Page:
April 10 (UPI) — Chinese President Xi Jinping championed the benefits of globalization and free trade at the China-hosted Boao Forum for Asia on Tuesday, a move that appeared to be critical of U.S. President Donald Trump and protectionist policies.
Xi delivered his remarks as Beijing warned of an impending trade war with the United States as both sides appeared to retaliate with increasing tariffs on imported goods.
The Chinese leader stayed away from mentioning Trump by name but said China is in a “new phase of opening up,” the South China Morning Post reported.
Xi wooed foreign delegates with promises of a better investment environment, pledging reforms in the country’s insurance and financial sectors.
“China relied in the past on creating favorable policies for itself,” Xi said. “We will have to rely more on improving our investment environment, we will increase our alignment with international rules, and our intellectual property protection.”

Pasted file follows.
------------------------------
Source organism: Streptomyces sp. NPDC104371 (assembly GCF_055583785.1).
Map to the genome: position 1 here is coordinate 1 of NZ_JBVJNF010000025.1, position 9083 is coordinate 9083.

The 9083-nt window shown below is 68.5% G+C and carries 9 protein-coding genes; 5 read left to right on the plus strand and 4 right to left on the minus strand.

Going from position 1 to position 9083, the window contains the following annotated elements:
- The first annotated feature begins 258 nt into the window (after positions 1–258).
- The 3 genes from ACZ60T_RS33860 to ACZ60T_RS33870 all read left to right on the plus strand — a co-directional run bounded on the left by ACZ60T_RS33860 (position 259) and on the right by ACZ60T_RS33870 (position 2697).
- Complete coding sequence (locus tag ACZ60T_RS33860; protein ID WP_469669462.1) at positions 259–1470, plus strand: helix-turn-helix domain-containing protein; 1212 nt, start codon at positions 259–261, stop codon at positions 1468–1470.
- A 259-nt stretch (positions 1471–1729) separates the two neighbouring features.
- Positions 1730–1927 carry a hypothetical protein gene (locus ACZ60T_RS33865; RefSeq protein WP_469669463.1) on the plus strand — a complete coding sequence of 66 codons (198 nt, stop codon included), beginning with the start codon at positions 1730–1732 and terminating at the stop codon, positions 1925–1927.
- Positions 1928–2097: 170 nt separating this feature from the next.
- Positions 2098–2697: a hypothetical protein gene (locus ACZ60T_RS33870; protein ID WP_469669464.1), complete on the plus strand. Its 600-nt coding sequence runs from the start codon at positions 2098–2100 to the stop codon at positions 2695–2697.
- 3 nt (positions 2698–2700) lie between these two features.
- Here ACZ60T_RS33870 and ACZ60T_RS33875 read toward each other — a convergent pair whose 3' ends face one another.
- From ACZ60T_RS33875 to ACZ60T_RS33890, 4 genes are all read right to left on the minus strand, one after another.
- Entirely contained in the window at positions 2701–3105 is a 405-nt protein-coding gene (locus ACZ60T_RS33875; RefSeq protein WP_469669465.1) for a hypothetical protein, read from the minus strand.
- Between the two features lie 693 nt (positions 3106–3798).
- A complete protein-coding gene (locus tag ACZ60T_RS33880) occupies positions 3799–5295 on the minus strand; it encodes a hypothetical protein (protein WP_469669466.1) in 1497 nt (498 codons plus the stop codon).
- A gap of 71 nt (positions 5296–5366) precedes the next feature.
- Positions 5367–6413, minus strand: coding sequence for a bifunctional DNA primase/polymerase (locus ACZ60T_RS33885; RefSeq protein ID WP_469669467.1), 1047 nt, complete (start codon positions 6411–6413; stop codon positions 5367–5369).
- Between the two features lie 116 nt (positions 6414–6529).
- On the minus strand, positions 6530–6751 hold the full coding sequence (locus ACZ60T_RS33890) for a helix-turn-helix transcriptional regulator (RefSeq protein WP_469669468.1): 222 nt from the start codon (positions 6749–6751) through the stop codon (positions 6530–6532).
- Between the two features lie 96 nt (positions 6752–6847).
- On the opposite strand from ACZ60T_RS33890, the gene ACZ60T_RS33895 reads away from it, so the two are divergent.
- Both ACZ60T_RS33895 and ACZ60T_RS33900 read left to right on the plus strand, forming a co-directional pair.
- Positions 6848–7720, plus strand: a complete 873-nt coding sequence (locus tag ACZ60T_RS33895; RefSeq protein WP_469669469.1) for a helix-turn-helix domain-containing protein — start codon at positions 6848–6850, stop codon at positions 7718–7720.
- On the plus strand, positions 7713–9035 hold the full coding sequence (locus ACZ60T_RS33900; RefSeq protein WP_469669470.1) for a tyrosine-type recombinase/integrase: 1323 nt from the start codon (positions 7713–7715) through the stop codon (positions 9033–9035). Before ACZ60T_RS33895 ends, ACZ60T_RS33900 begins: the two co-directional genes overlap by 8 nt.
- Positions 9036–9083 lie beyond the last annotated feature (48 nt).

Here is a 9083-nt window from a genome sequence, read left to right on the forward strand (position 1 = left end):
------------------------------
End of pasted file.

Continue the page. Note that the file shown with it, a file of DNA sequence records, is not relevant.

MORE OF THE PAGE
The Chinese leader added China enjoys a $376 billion trade surplus with the United States and wants to open up the Chinese market to more imports.
While the forum was being held in the island province of Hainan, in Beijing former Japanese Foreign Minister Yohei Kono met with Chinese Premier Li Keqiang, People’s Daily reported Tuesday.
Li told Kono China supports economic liberalization and free trade, adding China “welcomes foreign companies, including from Japan, investing in China and jointly opening up opportunities for development.”
Kono said Japan’s industrial sector welcomes the improvement of bilateral relations and looks forward to working toward better ties, the Chinese newspaper stated.
Japan has been compelled to rethink its trade policy following a decision from U.S. President Donald Trump to withdraw from the multilateral Trans-Pacific Partnership.
Wendy Cutler, a former acting deputy U.S. trade representative, said Japanese initiatives including the new Comprehensive and Progressive Agreement for Trans-Pacific Partnership is a sign of Japanese “hedging” against diminished U.S. influence in Asia, according to The Japan Times.